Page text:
warped photog. collectibles (I)
This page will start a small series of rare and nonstandard photographical stuff warped enough for keeping, showing and write about it. Of course none of the usual "collectibles" like Leica and stuff. Mostly Japanese - this is where the main part of my interest in cameras is for - because I like them most for their aesthetics, I will start this small series with a EAST GERMAN (GDR) lense...
Found 2009 in an online catalogue of a well-reputated European LEICA dealer - a Carl Zeiss Jena Sonnar 54mm f/2.0 lens in Olympus Pen F half-frame SLR mount
|For the PEN F SLR camera, build
from 1963-1972 as stated in my OLYMPUS
PEN F SLR Main page, very few (if any) third party lenses were
made. This probably to the following reasons:
|This prototype lens shows that
obviously CARL ZEISS JENA
about doing third-party lenses for the OLYMPUS PEN mount in the 1960's
Carl Zeiss Jena had lots of juridical problems with Zeiss Oberkochen (West Germany) in the late 1950's and slowly lost their world leading position in photographical lenses. So they may have looked for new markets. Furthermore, the high value of the US-Dollar for the East German economy let them look after small nieche markets too..
On the first glance this lens looks similar to a Contax Rangefinder remounted Sonnar lens, but it isn't. The lens mount is made in a style similar to Olympus, even including the small red focus point point, but with different details. Focussing is in meters, no feets (one scale). The f/-stop number distances aren't equalized. There are full click-stops.
|See difference in lens mount:
Carl Zeiss 54mm lens on the left mounted on the black FT, Olympus Zuiko
lens on the chrome FV camera. The German lens shows brass under the
black color because of its usage and the black finish isn't
very good. It is just painted, not enameled, which is far more durable.
The Japanese standard lens however is anodized black light alloy, which
was a good standard in the 1960's lenses.
Although Carl Zeiss Jena made light alloy lenses in large volumes too, this couldn't be expected for a prototype or small series lens.
Note also that the lens is very short build. Even if it's focal length is 35% longer than the 40/1.4 the overall length is quite the same. Sonnars were known for small size and short build. This was one reason why they couldn't be adapted to SLR lenses as a standard (50-55mm) lens. So this one is the only SLR standard lens in this focal length range, however 54mm in half frame format translates to 75.6mm in 24x36mm (crop factor ~1.4)
The other difference to the Olympus lens is that there is no spring diaphragm. The f/-stop is to set manually. The ring is made in alloy, similar (but not identically) looking to the aperture rings made for Contax rangefinder lenses, including the small letters. The distance scale and DOF-scale letters are somewhat bigger, bigger than the Olympus lens as well. There is no Infrared mark.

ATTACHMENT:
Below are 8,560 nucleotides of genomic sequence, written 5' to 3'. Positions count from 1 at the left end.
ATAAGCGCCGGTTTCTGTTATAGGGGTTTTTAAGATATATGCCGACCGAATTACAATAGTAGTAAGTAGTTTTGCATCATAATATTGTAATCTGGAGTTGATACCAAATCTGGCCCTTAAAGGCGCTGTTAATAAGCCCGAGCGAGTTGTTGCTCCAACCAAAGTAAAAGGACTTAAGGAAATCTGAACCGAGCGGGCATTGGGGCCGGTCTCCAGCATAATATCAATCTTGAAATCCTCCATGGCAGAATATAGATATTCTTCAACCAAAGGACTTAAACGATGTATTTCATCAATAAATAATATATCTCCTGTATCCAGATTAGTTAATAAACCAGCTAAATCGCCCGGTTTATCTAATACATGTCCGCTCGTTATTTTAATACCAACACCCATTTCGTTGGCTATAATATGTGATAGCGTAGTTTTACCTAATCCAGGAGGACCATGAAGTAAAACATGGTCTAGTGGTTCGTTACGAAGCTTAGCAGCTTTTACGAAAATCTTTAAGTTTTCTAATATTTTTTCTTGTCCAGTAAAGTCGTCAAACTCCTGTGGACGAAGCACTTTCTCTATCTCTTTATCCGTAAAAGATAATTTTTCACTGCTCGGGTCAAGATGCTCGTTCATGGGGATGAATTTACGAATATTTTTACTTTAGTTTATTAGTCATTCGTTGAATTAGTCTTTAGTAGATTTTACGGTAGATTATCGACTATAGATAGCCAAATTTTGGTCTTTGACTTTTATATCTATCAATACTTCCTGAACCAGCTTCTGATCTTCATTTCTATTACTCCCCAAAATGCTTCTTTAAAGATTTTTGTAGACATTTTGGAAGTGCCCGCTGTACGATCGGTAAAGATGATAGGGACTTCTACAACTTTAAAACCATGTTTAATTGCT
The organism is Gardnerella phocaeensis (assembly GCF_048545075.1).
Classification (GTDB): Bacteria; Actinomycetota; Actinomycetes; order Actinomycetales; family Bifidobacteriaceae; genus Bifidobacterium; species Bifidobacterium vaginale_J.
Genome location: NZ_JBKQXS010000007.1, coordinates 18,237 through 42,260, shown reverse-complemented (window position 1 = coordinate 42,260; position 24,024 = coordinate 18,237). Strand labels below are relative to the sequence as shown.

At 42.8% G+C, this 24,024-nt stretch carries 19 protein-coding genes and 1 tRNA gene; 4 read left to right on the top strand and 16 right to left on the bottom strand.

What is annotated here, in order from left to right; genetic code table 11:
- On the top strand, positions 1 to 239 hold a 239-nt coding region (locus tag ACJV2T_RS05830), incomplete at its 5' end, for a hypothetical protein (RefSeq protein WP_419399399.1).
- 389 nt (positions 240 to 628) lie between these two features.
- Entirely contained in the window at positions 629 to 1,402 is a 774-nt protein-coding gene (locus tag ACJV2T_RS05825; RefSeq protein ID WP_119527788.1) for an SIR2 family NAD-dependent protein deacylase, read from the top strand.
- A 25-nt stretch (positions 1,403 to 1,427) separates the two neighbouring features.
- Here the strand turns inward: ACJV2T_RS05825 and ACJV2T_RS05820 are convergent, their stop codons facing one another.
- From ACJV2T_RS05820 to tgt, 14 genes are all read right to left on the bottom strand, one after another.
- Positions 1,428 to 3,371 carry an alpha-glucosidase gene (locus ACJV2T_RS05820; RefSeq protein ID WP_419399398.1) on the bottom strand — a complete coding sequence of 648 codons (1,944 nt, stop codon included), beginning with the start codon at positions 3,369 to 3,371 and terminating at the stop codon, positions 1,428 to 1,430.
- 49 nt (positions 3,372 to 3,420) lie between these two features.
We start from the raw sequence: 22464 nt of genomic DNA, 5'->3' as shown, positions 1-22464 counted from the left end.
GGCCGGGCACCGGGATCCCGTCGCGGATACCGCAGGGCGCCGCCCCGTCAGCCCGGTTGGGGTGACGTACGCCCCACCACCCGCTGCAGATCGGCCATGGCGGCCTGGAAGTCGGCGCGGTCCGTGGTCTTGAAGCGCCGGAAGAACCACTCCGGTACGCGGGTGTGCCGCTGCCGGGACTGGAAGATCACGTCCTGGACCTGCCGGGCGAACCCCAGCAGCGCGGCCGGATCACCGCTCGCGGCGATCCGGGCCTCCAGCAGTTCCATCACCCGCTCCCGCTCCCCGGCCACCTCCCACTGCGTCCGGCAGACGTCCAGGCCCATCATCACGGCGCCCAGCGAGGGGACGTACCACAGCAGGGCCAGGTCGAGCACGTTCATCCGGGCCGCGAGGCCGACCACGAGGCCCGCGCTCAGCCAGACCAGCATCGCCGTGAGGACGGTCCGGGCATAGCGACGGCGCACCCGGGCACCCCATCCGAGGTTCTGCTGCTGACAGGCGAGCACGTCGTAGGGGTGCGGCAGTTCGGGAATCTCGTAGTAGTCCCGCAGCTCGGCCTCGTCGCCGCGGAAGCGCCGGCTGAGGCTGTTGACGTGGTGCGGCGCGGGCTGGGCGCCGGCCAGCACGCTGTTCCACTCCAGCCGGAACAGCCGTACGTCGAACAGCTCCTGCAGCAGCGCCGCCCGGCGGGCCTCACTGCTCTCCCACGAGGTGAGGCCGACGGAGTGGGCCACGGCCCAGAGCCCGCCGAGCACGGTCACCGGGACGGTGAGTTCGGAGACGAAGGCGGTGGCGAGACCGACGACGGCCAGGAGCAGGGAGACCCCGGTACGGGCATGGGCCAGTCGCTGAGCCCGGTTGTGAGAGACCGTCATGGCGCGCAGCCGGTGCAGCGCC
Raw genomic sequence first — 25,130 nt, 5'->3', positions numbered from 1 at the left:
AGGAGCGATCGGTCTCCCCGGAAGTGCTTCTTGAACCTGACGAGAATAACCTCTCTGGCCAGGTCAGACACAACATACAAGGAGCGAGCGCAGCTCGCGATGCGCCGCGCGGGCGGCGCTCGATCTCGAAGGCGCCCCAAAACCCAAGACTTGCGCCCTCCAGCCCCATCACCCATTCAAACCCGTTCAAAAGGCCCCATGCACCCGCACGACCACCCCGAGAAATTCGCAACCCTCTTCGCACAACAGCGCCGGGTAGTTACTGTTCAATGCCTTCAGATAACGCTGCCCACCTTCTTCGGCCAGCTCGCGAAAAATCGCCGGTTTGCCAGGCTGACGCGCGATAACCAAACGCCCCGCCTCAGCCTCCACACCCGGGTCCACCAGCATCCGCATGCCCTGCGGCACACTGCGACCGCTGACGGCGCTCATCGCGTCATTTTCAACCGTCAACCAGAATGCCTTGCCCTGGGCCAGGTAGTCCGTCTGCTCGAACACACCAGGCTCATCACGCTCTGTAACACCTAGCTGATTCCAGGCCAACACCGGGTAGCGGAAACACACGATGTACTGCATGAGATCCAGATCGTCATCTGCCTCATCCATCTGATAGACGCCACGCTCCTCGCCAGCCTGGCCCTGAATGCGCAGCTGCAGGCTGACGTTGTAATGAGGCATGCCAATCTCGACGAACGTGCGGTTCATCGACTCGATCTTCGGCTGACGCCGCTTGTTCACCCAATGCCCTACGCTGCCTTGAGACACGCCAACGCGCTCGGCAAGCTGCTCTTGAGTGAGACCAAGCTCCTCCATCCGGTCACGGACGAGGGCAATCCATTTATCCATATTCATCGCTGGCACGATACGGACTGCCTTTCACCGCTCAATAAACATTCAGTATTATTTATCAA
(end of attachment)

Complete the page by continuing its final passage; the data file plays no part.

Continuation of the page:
|A 54mm (translating to 75mm in
24x36mm format) was missing in the
Olympus lens programm. There were a highspeed 60/1.5 (translates to
and a 70/2.0 (similar to 100mm) but neither were quite compact, and
a nieche in the market for this one. So this could be a good reason why
some Carl Zeiss Jena engineers may have thought about adopting the
lense family for a new bunch of cameras - in particular because after
the slow and painfull demise of the Contax Rangefinder cameras in the
1960's when no customers
were left for them. On the other hand, the reputation of the Sonnar as
telephoto kept on high level: Carl Zeiss Oberkochen issued new Sonnar
lenses and kept using the
traditional 85/2 Sonnar for the Contarex until end of production in
1972. Not to talk of today where we see a great comeback of this lens
type due to their great image
why it was 54 and not 50mm like the Contax RF Sonnar?
Probably for the same reason why the Contax S SLR camera 1948 was initially shown with a 57mm Sonnar lens (picture here) - Not enough mirror clearance (too short backfocus length) for a 50mm lens.
In the rear view you see the back element - typically small and near to flat like a typical Sonnar lens, and the same bluish-purple colored coating the "T" coated Jena lenses in the postwar era were noted for.
It is also not hard to imaging that the back element isn't far from protruding into the camera's mirror box when mounted
Why this lens has no auto diaphragm?
The back side also shows that the typical small rear group of the Sonnar design left plenty of room to install a automatic diaphragm mechanism if the lens would have been produced in series. The lens mount however of this example wasn't made in respect to that.
The S/N of the lens
The 3,876,000 range of the lens fells well into the 1954 year according to a post war S/N list for Carl Zeiss Jena published by Rick Olseson in Photo.net 2004. Even this is no "official" list it seems reasonable to my own limited experience from other SLR lenses of the 1950's.
|However, 1954 isn't even close
to the Olympus Pen F production period.
This suggests that either there was no strict timeline S/N sequence,